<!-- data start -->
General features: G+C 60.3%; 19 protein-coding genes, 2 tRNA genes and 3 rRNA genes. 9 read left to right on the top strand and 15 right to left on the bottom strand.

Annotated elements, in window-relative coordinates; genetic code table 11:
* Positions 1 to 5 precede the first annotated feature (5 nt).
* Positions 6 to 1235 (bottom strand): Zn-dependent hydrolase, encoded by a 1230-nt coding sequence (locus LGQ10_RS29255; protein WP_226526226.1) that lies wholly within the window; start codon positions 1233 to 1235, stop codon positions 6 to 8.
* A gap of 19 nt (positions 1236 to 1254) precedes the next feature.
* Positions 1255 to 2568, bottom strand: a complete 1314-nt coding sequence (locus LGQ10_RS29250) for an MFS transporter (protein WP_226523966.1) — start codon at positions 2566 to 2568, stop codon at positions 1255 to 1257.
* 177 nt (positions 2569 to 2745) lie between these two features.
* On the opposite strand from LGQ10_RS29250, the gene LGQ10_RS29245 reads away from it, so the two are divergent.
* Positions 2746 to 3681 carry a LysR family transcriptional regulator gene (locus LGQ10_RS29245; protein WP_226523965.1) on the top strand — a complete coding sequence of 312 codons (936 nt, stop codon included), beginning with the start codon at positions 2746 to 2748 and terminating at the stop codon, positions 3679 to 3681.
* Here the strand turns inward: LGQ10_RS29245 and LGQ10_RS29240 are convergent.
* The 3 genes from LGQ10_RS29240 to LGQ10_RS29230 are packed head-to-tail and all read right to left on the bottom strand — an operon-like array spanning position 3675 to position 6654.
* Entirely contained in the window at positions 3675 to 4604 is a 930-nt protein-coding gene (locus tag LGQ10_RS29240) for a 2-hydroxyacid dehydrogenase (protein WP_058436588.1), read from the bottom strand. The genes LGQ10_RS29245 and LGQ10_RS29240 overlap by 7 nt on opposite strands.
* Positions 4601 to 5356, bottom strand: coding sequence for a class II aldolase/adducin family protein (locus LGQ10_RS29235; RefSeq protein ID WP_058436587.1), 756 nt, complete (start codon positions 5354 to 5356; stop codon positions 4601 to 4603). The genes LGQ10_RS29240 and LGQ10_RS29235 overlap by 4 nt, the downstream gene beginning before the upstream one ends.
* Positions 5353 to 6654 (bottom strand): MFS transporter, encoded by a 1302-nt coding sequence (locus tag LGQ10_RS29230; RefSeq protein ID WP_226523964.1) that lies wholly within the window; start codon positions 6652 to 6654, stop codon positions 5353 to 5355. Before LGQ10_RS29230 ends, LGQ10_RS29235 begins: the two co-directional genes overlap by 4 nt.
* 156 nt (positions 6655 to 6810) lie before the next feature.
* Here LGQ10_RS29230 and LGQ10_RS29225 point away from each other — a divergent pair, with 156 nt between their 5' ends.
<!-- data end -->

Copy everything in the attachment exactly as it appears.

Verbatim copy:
General features: G+C 60.3%; 19 protein-coding genes, 2 tRNA genes and 3 rRNA genes. 9 read left to right on the top strand and 15 right to left on the bottom strand.

Annotated elements, in window-relative coordinates; genetic code table 11:
* Positions 1 to 5 precede the first annotated feature (5 nt).
* Positions 6 to 1235 (bottom strand): Zn-dependent hydrolase, encoded by a 1230-nt coding sequence (locus LGQ10_RS29255; protein WP_226526226.1) that lies wholly within the window; start codon positions 1233 to 1235, stop codon positions 6 to 8.
* A gap of 19 nt (positions 1236 to 1254) precedes the next feature.
* Positions 1255 to 2568, bottom strand: a complete 1314-nt coding sequence (locus LGQ10_RS29250) for an MFS transporter (protein WP_226523966.1) — start codon at positions 2566 to 2568, stop codon at positions 1255 to 1257.
* 177 nt (positions 2569 to 2745) lie between these two features.
* On the opposite strand from LGQ10_RS29250, the gene LGQ10_RS29245 reads away from it, so the two are divergent.
* Positions 2746 to 3681 carry a LysR family transcriptional regulator gene (locus LGQ10_RS29245; protein WP_226523965.1) on the top strand — a complete coding sequence of 312 codons (936 nt, stop codon included), beginning with the start codon at positions 2746 to 2748 and terminating at the stop codon, positions 3679 to 3681.
* Here the strand turns inward: LGQ10_RS29245 and LGQ10_RS29240 are convergent.
* The 3 genes from LGQ10_RS29240 to LGQ10_RS29230 are packed head-to-tail and all read right to left on the bottom strand — an operon-like array spanning position 3675 to position 6654.
* Entirely contained in the window at positions 3675 to 4604 is a 930-nt protein-coding gene (locus tag LGQ10_RS29240) for a 2-hydroxyacid dehydrogenase (protein WP_058436588.1), read from the bottom strand. The genes LGQ10_RS29245 and LGQ10_RS29240 overlap by 7 nt on opposite strands.
* Positions 4601 to 5356, bottom strand: coding sequence for a class II aldolase/adducin family protein (locus LGQ10_RS29235; RefSeq protein ID WP_058436587.1), 756 nt, complete (start codon positions 5354 to 5356; stop codon positions 4601 to 4603). The genes LGQ10_RS29240 and LGQ10_RS29235 overlap by 4 nt, the downstream gene beginning before the upstream one ends.
* Positions 5353 to 6654 (bottom strand): MFS transporter, encoded by a 1302-nt coding sequence (locus tag LGQ10_RS29230; RefSeq protein ID WP_226523964.1) that lies wholly within the window; start codon positions 6652 to 6654, stop codon positions 5353 to 5355. Before LGQ10_RS29230 ends, LGQ10_RS29235 begins: the two co-directional genes overlap by 4 nt.
* 156 nt (positions 6655 to 6810) lie before the next feature.
* Here LGQ10_RS29230 and LGQ10_RS29225 point away from each other — a divergent pair, with 156 nt between their 5' ends.